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FINAL ATTACK OF THE ENEMY.

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Sigel, and it was evident the enemy was not alarmed for its rear. “What has become of him?" asked the anxious commander of himself. He stood, and listened anxiously to catch the first thunder of his cannon beyond the hights. Could he hear it, the order "Forward” would break from his lips, and the loud roll of his battered drums send his exhausted army once more on the overpowering foe. But it did not comean ominous silence rested on the field where he should have been. Had he retreated ? then it was plain he must retreat also; but could he retreat? Tossed in painful doubt, he summoned his remaining officers to consultation. They met, but their deliberations were brought to a hasty close by the sudden appearance of a heavy column in the direction where in the morning they had heard, as they supposed, the roar of Sigel's guns.

"Is he coming ?" trembled on every tongue. Yes, they carried the American flag, and deliverance had arrived at last. On they came in easy range down the opposing slope, until close upon our lines, when they suddenly opened a terrible fire of shrapnel and canister, and unfurled the rebel flag to the breeze. Totten's battery in the center was the prize they were making for. As soon as the deception was discovered, this gallant commander opened a terrific fire upon them. But they kept steadily on till they came within twenty feet of the muzzles of his guns and the smoke of the contending lines blending together, rolled upward in one fierce column. Supports were ordered up at. tit doublequick, and coming into line with loud shouts, stood firm as iron. Not a regiment flinched or wavered. A solid adamantine wall they stood, against which the advancing tide broke in vain. A few companies of the First Missouri, First Kansas, and First Iowa, were quickly brought up from the rear, and hurled like a loosened rock on the right flank of the enemy. Before the determined onset, the rebel ranks disappeared like mist. Totten's battery, supported by Steele's

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DEFEAT OF SIGEL,

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little battalion, a moment before seemed scarcely worth an effort, so enveloped was it in the enemy's fire.

But now the tide was changed, and the right flank pouring in a destructive fire, rendered the overthrow, complete; and the disappointed enemy retired from the field. The fight had now lasted for six hours, and the ammunition being well nigh exhausted, there was no alternative left but to retreat, and Sturgis taking advantage of this last repulse, reluctantly gave the order to do so. .: At this critical moment, an officer from Sigel's column arrived breathless in the lines, saying that Sigel was routed, his artillery captured, and he himself killed or a prisoner. This was appalling news to the exhausted little army, and it moved rapidly off the field, carrying its wounded with it, to the open prairie, two miles distant, where it made a short halt, and then took up its march for Springfield. Fortunately; the enemy did not molest it-his punishment had been too severe to admit of pursuit. On reaching Little York road, it met the principal portion of Sigel's command, with one piece of artillery. This officer had proceeded on the route marked out for him, and striking the Fayetteville road, came to a place known as Sharp's farm. Here meeting soldiers as if in retreat, he supposed Lyon had been successful, and was following up the enemy. He therefore formed his command across the road to receive the fugitives. In die inean time, the skirmishers which had been sent out, returned and reported Lyon coming up the road. Soon, heavy columns appeared in sight, and orders were given to the different regiments and the artillery not to fire, as they were our own troops; and flags were waved to show they were friends. Suddenly, the approaching forces opened a destructive fire, and the cry “They (meaning Lyon's troops) are firing on us” spread like wild-fire through the ranks. The artillerymen believing it was a horrible mistake could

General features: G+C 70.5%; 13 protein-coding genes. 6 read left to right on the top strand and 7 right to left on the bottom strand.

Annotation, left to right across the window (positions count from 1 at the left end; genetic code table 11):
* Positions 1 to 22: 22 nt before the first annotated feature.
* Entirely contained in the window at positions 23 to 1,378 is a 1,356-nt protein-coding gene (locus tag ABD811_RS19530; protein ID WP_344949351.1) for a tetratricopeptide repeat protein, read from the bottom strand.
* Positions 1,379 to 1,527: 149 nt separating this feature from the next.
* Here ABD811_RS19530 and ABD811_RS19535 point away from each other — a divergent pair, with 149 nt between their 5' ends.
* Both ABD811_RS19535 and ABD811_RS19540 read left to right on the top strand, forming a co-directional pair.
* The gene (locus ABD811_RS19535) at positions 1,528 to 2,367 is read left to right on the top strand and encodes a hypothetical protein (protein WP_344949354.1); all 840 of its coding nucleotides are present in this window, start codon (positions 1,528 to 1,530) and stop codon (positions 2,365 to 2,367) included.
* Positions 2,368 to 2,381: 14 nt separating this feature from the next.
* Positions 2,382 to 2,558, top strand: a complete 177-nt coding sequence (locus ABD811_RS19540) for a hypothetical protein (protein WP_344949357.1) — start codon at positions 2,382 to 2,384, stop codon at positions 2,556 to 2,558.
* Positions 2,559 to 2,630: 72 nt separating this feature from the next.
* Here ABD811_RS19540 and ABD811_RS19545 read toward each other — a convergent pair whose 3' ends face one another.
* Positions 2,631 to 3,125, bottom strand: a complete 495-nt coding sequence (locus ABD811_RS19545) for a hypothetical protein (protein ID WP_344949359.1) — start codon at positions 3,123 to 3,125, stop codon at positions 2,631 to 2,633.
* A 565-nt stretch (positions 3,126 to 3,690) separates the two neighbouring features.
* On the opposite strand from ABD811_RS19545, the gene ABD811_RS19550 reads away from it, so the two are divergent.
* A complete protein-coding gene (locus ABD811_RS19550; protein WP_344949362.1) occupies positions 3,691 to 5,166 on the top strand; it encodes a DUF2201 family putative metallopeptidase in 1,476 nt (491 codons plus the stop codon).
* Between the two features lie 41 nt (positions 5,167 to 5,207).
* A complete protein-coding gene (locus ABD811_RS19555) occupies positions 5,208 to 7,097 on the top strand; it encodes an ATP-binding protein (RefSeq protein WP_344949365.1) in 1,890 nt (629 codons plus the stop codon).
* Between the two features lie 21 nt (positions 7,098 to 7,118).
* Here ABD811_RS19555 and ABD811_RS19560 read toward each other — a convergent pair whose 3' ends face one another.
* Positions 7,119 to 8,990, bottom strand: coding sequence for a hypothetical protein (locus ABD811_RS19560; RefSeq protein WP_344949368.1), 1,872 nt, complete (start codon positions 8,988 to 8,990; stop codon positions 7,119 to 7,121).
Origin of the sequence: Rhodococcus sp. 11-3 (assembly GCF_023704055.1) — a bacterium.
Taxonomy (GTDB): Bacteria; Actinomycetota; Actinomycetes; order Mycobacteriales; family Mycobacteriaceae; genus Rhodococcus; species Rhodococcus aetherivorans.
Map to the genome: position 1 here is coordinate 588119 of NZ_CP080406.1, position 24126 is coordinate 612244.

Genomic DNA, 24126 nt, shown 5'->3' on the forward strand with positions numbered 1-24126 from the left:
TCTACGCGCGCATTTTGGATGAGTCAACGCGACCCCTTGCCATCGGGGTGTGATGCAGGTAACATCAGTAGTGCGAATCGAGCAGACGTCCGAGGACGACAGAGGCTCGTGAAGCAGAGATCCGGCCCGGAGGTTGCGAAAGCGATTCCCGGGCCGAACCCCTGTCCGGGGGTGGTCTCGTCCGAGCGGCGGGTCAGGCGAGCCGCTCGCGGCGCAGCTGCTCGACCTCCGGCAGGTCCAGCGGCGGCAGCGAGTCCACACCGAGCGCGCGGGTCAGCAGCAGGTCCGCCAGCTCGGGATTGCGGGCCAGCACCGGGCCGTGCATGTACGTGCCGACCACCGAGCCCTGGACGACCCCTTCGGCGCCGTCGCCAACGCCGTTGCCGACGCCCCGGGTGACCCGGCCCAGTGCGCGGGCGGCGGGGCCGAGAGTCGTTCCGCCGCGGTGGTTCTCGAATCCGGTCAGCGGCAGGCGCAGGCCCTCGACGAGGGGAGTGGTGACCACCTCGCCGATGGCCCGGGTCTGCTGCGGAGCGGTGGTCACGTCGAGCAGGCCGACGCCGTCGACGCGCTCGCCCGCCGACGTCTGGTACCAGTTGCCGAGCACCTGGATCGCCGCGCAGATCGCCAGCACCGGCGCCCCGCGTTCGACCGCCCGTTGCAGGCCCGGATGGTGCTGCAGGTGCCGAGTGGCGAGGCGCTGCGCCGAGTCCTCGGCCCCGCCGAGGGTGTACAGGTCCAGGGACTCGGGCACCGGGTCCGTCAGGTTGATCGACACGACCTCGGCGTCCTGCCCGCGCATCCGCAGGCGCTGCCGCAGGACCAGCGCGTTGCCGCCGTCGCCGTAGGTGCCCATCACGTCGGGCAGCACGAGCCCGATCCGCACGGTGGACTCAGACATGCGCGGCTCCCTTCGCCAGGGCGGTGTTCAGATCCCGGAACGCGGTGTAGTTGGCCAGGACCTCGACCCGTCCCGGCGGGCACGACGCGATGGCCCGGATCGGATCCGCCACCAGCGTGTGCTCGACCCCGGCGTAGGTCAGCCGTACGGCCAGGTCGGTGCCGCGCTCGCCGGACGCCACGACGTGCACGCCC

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with difficulty be made to return the fire, while the infantry would not level their pieces till it was too late. The enemy came withiri ten paces of the muzzles of the guns and killed the horses. A panic followed—the men broke ranks ård - scattered in every direction. There was no fighting--noti ing but a wild, disordered flight. Sigel lost five of his guns, and nine hundred in killed, wounded, and missing, out of the two regiments he commanded. With the residue he made the best of his way towards Springfield.